NASA has a number of serious computer and network security issues that could have complicated missions and jeopardized lives, according to the latest audit report.
In an internal audit report, titled "Inadequate Security Practices Expose Key NASA Network to Cyber Attack," the Office of the Inspector General found critical vulnerabilities on six servers connected to the Internet at the National Aeronautics Space Agency. The vulnerabilities could have endangered Space Shuttle, International Space Station and Hubble Telescope missions, according to the report, released March 28.
While NASA's CIO Linda Cureton claimed to have patched those specific vulnerabilities, Inspector General Paul K. Martin noted that NASA does not have an ongoing security-oversight program for spotting and correcting these kinds of problems as they arise.
What's more worrying is that NASA had agreed to implement such a program last year after an audit criticized the agency for lacking basic security oversight, but hadn't done so yet. Martin gave NASA till Sept. 30 to come up with a plan to do so.
"These deficiencies occurred because NASA had not fully assessed and mitigated risks to the network and had not assigned responsibility for IT security oversight to ensure the network was adequately protected," the report said.
The audit uncovered other servers that exposed encryption keys, encrypted passwords and user-account information, all of which would allow attackers to gain unauthorized network access. The information could have been used to target personnel with phishing attacks and or emails containing malware.
The audit was focused on only mission-critical systems and did not assess the broader agency-wide network or systems that weren't connect to the Internet.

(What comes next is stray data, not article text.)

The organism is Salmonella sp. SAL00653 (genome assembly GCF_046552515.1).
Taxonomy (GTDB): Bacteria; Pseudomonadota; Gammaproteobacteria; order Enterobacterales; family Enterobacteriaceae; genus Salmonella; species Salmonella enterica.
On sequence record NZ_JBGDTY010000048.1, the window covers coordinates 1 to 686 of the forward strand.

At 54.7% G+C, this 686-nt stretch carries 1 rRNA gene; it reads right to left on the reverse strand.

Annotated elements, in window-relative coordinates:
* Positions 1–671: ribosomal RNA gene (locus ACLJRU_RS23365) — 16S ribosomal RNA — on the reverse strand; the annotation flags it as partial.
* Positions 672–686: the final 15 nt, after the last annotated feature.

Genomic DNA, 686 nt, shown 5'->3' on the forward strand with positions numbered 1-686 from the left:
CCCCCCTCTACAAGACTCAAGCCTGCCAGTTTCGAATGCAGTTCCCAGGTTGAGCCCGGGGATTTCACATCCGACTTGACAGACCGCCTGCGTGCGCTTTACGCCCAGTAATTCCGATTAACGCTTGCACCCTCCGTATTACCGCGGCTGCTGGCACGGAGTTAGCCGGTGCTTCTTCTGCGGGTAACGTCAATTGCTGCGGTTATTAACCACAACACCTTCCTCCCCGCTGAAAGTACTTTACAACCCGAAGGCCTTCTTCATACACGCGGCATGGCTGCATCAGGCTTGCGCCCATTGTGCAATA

One server was found to be vulnerable to FTP-bounce attacks, according to the report. Attackers exploit the FTP protocol in a man-in-the-middle-style attack to request access to a network port. This technique can be used to port scan hosts or access specific ports not directly accessible.
"Until NASA addresses these critical deficiencies and improves its IT security practices the agency is vulnerable to computer incidents that could have a severe to catastrophic effect on agency assets, operations and personnel," the report said.
Cureton promised to start a pilot program by Aug. 21 for spotting risks on the rest of NASA's networks that don't have Internet connectivity.
An audit by the Government Accountability Office in October was similarly critical of the space agency's security practices. "NASA has not yet fully implemented key activities of its information-security program to ensure that controls are appropriately designed and operating effectively," the GAO report said.
Another Inspector General audit last year found NASA was not properly verifying sanitation procedures used on hard drives before disposing of them, exposing sensitive data.
The latest audit noted that NASA's servers have been broken into in the past. The report included two serious breaches in 2009, one of which resulted in attackers stealing 22GB of export-restricted data from a Jet Propulsion Laboratory computer system. In the other incident, an infected computer system supporting one of the mission networks was making more than 3,000 unauthorized connections to various IP addresses in the United States, China, the Netherlands, Saudi Arabia and Estonia, according to the report.